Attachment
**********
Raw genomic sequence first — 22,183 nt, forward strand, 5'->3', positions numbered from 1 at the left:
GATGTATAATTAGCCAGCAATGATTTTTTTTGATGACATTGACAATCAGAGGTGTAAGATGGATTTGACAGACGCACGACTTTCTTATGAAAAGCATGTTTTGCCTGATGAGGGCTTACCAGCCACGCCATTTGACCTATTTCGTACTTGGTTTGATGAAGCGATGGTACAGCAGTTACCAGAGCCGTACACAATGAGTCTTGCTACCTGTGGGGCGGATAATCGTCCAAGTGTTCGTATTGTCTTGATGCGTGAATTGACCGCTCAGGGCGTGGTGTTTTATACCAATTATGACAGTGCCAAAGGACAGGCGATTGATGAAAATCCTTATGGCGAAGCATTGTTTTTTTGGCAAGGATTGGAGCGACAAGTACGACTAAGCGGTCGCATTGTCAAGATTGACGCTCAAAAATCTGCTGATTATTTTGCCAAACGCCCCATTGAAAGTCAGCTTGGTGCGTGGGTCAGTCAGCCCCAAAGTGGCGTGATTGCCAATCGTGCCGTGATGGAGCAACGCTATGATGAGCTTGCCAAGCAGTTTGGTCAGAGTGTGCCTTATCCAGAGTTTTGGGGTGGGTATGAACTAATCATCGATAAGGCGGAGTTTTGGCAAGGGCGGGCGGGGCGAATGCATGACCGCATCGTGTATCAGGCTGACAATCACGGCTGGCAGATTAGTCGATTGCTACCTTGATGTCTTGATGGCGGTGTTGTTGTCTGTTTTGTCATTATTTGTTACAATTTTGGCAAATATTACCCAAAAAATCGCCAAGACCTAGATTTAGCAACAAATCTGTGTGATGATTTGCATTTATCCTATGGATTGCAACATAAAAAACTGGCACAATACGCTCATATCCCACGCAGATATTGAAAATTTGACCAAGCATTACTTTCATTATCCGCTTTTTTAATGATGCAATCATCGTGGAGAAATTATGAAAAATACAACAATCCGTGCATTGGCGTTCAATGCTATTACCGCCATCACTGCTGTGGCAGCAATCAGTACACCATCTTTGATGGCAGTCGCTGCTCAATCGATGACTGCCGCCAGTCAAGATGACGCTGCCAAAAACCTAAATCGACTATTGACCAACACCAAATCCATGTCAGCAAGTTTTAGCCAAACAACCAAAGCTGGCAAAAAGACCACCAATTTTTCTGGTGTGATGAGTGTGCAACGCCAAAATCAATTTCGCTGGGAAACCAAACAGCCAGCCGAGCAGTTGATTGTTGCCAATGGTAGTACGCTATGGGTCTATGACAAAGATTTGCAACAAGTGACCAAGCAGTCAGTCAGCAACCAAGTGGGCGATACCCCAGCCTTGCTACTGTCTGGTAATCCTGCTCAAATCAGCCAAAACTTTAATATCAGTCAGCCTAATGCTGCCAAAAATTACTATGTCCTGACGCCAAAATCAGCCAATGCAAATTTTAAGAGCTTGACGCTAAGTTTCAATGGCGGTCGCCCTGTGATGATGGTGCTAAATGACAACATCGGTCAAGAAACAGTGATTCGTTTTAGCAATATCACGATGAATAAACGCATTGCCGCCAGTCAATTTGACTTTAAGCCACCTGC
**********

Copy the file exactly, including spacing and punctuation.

Raw genomic sequence first — 22,183 nt, forward strand, 5'->3', positions numbered from 1 at the left:
GATGTATAATTAGCCAGCAATGATTTTTTTTGATGACATTGACAATCAGAGGTGTAAGATGGATTTGACAGACGCACGACTTTCTTATGAAAAGCATGTTTTGCCTGATGAGGGCTTACCAGCCACGCCATTTGACCTATTTCGTACTTGGTTTGATGAAGCGATGGTACAGCAGTTACCAGAGCCGTACACAATGAGTCTTGCTACCTGTGGGGCGGATAATCGTCCAAGTGTTCGTATTGTCTTGATGCGTGAATTGACCGCTCAGGGCGTGGTGTTTTATACCAATTATGACAGTGCCAAAGGACAGGCGATTGATGAAAATCCTTATGGCGAAGCATTGTTTTTTTGGCAAGGATTGGAGCGACAAGTACGACTAAGCGGTCGCATTGTCAAGATTGACGCTCAAAAATCTGCTGATTATTTTGCCAAACGCCCCATTGAAAGTCAGCTTGGTGCGTGGGTCAGTCAGCCCCAAAGTGGCGTGATTGCCAATCGTGCCGTGATGGAGCAACGCTATGATGAGCTTGCCAAGCAGTTTGGTCAGAGTGTGCCTTATCCAGAGTTTTGGGGTGGGTATGAACTAATCATCGATAAGGCGGAGTTTTGGCAAGGGCGGGCGGGGCGAATGCATGACCGCATCGTGTATCAGGCTGACAATCACGGCTGGCAGATTAGTCGATTGCTACCTTGATGTCTTGATGGCGGTGTTGTTGTCTGTTTTGTCATTATTTGTTACAATTTTGGCAAATATTACCCAAAAAATCGCCAAGACCTAGATTTAGCAACAAATCTGTGTGATGATTTGCATTTATCCTATGGATTGCAACATAAAAAACTGGCACAATACGCTCATATCCCACGCAGATATTGAAAATTTGACCAAGCATTACTTTCATTATCCGCTTTTTTAATGATGCAATCATCGTGGAGAAATTATGAAAAATACAACAATCCGTGCATTGGCGTTCAATGCTATTACCGCCATCACTGCTGTGGCAGCAATCAGTACACCATCTTTGATGGCAGTCGCTGCTCAATCGATGACTGCCGCCAGTCAAGATGACGCTGCCAAAAACCTAAATCGACTATTGACCAACACCAAATCCATGTCAGCAAGTTTTAGCCAAACAACCAAAGCTGGCAAAAAGACCACCAATTTTTCTGGTGTGATGAGTGTGCAACGCCAAAATCAATTTCGCTGGGAAACCAAACAGCCAGCCGAGCAGTTGATTGTTGCCAATGGTAGTACGCTATGGGTCTATGACAAAGATTTGCAACAAGTGACCAAGCAGTCAGTCAGCAACCAAGTGGGCGATACCCCAGCCTTGCTACTGTCTGGTAATCCTGCTCAAATCAGCCAAAACTTTAATATCAGTCAGCCTAATGCTGCCAAAAATTACTATGTCCTGACGCCAAAATCAGCCAATGCAAATTTTAAGAGCTTGACGCTAAGTTTCAATGGCGGTCGCCCTGTGATGATGGTGCTAAATGACAACATCGGTCAAGAAACAGTGATTCGTTTTAGCAATATCACGATGAATAAACGCATTGCCGCCAGTCAATTTGACTTTAAGCCACCTGC